Arlene picked me up at the airport and said, “Let’s have lunch.” She didn’t have to ask where I wanted to go. Pistachio’s is always my first choice.
Owners Sid and Lynne Stetcher joined us, but this wasn’t the usual meeting of friends. For this column from the road, I wanted to find out what makes this restaurant special.
I asked Sid if I could talk to the chef and was surprised when he informed me, “There is no chef!” Stetcher employs only line cooks and personally trains them himself. “I don’t need a prima donna,” he said. “I have one wife. I don’t need another.”
Having no formal training, Stetcher, a self-professed foodie, claims a natural affinity. “I see it as an art form,” he said. “I’ve always enjoyed food, and I’m blessed with good taste buds.”
In my latest column on OU's website, I help some nostalgic friends and relatives recreate two cookie recipes they remember from the past.
A&E’s Dog the Bounty Hunter tracks down fugitives and brings them to justice. The History Detectives on PBS search for clues to unlock mysteries of the past. Just call me the Cookery Sleuth, Seeker of Lost Recipes and Restorer of Dreams. Click here to continue.
from The Orange County Register
September 14, 2001
by Judy Bart Kancigor
When Hana Lustigova Greenfield returned to her native Czechoslovakia in 1945 after liberation from Bergen-Belsen concentration camp, she miraculously found her sister, then her rabbi, who was preparing the synagogue for Rosh Hashanah (the Jewish New Year). He had the sisters cut an apple and dip the slices in honey, telling them, "As bitter as was our past life, we should have a sweet future."
Just one of hundreds of stories in "The Foods of Israel Today" (Knopf $40), the latest book by Joan Nathan, the award-winning author of "Jewish Cooking in America" and host of the PBS TV series of the same name. More than a cookbook, it is an exhaustively researched and compellingly told saga of a vibrant land and its diverse people, from its rich ancient history through its beleaguered present.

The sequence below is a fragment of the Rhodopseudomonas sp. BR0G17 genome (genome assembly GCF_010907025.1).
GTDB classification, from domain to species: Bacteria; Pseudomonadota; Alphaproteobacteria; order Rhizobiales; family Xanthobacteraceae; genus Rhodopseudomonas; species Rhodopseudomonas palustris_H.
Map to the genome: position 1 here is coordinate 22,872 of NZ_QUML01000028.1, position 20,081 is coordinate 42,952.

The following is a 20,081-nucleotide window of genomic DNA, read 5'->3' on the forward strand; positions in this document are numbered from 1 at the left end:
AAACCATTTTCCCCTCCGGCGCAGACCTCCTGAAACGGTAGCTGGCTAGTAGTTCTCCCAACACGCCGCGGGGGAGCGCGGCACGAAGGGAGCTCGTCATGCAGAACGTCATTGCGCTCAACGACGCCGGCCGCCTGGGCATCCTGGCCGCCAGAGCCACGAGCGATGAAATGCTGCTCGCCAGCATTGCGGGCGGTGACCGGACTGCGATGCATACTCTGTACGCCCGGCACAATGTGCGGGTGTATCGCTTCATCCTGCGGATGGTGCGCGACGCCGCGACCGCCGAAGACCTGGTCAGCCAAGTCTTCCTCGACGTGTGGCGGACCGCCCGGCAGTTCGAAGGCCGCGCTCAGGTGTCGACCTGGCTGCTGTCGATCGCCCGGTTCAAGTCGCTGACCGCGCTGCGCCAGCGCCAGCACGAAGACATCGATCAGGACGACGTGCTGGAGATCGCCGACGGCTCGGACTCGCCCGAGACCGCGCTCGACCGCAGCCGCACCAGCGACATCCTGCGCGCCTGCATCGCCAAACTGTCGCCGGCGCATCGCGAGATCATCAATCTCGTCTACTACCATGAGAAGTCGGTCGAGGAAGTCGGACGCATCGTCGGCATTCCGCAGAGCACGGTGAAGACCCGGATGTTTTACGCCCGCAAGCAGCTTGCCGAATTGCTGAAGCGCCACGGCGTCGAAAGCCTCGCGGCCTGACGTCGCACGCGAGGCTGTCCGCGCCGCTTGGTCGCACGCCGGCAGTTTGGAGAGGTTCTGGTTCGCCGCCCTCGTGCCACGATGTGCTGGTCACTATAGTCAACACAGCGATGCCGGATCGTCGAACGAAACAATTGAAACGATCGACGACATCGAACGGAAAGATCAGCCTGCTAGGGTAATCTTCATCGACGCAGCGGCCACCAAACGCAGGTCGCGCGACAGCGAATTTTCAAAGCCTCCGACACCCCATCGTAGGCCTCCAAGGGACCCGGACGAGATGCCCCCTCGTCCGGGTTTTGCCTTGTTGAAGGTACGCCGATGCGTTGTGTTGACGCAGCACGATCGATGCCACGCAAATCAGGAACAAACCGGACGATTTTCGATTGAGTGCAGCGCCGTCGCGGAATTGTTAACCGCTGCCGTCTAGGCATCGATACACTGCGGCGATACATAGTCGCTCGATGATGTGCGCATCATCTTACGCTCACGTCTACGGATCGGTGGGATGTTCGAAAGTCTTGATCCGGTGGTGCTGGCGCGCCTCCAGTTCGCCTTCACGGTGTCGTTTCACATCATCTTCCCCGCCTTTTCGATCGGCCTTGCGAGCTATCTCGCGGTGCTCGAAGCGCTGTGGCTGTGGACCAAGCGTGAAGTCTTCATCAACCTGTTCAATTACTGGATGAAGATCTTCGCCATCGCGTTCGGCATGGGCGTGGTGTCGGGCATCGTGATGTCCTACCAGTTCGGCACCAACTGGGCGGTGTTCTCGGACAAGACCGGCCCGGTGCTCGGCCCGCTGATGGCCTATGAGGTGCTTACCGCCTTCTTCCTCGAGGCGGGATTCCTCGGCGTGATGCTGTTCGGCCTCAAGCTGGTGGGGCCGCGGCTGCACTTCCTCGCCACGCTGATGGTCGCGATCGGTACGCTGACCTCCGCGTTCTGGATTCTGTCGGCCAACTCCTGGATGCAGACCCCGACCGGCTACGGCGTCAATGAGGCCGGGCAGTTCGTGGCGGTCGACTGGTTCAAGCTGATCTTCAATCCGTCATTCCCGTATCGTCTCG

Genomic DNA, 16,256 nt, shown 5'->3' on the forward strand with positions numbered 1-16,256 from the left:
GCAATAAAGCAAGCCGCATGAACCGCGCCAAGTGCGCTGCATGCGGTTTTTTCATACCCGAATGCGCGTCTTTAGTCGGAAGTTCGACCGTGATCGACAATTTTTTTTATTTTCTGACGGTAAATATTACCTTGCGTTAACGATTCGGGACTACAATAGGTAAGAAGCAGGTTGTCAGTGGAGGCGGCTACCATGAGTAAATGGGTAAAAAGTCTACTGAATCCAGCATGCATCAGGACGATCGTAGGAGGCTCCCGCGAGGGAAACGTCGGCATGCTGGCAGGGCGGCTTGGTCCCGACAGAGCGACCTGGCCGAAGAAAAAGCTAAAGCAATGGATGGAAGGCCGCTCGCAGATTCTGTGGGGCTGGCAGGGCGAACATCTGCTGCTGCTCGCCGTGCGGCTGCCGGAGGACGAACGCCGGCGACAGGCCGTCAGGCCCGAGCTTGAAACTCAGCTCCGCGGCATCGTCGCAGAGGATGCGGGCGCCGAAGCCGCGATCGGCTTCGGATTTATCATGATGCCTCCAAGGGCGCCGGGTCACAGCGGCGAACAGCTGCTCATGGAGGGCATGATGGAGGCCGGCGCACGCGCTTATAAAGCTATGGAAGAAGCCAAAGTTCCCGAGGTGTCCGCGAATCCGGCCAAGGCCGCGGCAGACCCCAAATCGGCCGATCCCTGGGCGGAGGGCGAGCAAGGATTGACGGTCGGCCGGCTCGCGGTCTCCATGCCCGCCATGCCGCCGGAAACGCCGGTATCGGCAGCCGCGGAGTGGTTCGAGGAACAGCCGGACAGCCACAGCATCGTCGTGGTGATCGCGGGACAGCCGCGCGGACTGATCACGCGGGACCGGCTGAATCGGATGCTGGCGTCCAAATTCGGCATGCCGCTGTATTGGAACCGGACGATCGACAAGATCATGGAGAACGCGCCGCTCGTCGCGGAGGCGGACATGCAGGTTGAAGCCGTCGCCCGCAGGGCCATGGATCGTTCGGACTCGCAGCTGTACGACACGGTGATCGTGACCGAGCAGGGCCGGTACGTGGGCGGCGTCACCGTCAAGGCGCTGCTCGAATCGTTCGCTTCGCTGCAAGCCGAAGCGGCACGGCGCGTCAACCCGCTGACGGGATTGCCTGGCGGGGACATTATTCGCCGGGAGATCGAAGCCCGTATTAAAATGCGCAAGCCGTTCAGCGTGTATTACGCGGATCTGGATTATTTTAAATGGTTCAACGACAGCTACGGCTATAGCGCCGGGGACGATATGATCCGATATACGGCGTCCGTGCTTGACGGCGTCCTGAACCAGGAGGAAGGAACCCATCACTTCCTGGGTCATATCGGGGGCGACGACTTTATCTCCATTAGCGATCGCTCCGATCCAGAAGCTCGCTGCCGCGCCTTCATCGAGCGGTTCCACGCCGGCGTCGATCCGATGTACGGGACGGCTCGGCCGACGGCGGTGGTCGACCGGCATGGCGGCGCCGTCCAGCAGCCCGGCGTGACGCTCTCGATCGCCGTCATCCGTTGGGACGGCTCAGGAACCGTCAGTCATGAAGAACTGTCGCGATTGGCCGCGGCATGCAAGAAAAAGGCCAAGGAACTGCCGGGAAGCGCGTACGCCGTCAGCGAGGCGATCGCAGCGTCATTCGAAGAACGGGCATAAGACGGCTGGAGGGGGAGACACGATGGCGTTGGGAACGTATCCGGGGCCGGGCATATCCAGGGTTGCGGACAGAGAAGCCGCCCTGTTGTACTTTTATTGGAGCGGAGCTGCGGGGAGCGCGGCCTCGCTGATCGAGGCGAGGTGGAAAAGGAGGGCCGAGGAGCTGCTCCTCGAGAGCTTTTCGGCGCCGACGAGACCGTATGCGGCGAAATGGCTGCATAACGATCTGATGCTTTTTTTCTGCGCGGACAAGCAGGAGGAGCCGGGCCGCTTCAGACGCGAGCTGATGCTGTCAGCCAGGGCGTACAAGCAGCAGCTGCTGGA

Nathan is a tireless investigator and a good listener. She entered the kitchens of both ordinary Israelis and popular restaurants, gathering stories to accompany the 300 recipes from Jews, Christians and Moslems.
The Orange County Register
September 9, 2004
by Judy Bart Kancigor
When the exotic yellow Barhi date first appears in the open-air markets of Israel, no one needs a calendar to sense that Rosh Hashanah, the Jewish new year, is approaching. So, too, did the ancient Hebrews mark the seasons with cues from nature - the ripening of wheat in spring, the profusion of figs in summer, pomegranate harvest in fall, the pressing of olives in winter.
Rosh Hashanah, which starts at sundown Sept. 15, began as an agricultural festival and might have remained so if not for the destruction of the Second Temple by the Romans, which forced the Jewish people into exile. "The Essential Book of Jewish Festival Cooking" by Phyllis Glazer with her sister, Miriyam Glazer, (HarperCollins, $29.95), explores, through mouthwatering recipes and their fascinating origins, how the holidays were remolded by the rabbis and sages in the Diaspora.
"There were no familiar signs of nature for the people to follow in their new land," Phyllis Glazer explained, visiting from her home in Israel, where she is a cookbook author and well-known food journalist. "The rabbis sought to save the holidays and give them other meanings.''
"There's a beautiful line in one of the Psalms: 'How can we sing the Lord's song in a strange land?' " added Miriyam, a professor of literature and a rabbinical student at the University of Judaism in Los Angeles. "And so the rabbis looked for scriptural evidence in the Bible itself in order to preserve the festivals."
Jewish Journal of Greater Los Angeles
September 19, 2003
by Judy Bart Kancigor
from The Jewish Journal of Greater Los Angeles
September 26, 2003